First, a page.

What gives? The answer, at least in part, is a federal mandate requiring refineries to mix ever-increasing amounts of ethanol with petroleum to make gasoline. In 2013, this mandate is expected to reach 13.8 billion gallons, up from 13.2 billion last year.

The mandate exists because of the politically powerful ethanol industry, which stretches from Illinois cornfields through executive suites at giant corporations like Decatur-based Archer Daniels Midland Co. to the corridors of Capitol Hill. Its lobbyists convinced Congress and the Bush administration about a decade ago that subsidizing an alternative fuel would help assure energy independence and reduce pollution. Ethanol makers needed the mandate because their product can’t compete profitably in energy markets where prices are based on the cost of a barrel of oil, which is cheaper to produce than ethanol.

By requiring refiners to buy ethanol, the mandate buttresses an industry that would struggle to survive on its own. The requirement also boosts food prices by raising demand for corn.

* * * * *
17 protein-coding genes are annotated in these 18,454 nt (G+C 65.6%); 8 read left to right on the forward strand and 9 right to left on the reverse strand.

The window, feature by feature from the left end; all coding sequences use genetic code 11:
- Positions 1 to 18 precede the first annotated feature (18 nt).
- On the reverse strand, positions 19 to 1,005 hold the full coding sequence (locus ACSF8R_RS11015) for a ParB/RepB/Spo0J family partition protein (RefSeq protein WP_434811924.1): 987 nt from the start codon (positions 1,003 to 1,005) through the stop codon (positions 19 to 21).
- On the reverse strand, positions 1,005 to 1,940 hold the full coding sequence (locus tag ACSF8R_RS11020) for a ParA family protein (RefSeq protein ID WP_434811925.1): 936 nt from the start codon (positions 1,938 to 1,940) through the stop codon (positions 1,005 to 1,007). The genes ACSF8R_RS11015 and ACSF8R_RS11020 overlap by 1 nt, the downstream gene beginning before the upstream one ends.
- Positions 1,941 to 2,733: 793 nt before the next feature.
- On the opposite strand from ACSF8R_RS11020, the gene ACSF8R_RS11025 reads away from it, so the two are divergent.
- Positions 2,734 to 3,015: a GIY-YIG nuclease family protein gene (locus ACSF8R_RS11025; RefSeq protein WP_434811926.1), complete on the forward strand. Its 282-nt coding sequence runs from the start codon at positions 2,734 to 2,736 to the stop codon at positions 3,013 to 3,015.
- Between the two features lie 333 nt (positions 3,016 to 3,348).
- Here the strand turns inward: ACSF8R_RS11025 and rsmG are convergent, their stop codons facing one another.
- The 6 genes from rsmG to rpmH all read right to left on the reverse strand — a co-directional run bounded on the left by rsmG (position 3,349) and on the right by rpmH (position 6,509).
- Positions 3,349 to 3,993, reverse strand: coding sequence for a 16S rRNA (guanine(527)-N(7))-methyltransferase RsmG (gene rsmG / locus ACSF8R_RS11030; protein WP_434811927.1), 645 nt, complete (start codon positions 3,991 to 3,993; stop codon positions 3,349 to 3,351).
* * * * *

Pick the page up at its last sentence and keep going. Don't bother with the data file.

Rescinding Jones Act First Step to Lowering Gas Prices

By Gregg Laskoski

Just how bad have gasoline prices really gotten if folks in Los Angeles ($4.37 per gallon) and Chicago ($4.07 per gallon) look at New York City as a relative bargain ($4.01 per gallon)? Isn’t it the East Coast that has the biggest refinery problems, lost capacity, and over-reliance on Brent crude?

And the ides of March is still ahead of us. With steadfast consistency we continue to see the average price of gasoline nationwide climb steadily as the world awaits what might happen in the Middle East.

Will Iran be the aggressor? Will Israel launch a first strike? Should Israel believe inertia is in its own best interest? Will President Obama commit U.S. troops to Israel’s defense? As early indicators of answers to any of these questions develop, global crude oil prices move accordingly. American consumers lose patience, not only with the price at the pump, but with anyone who might be in a position to do something about it.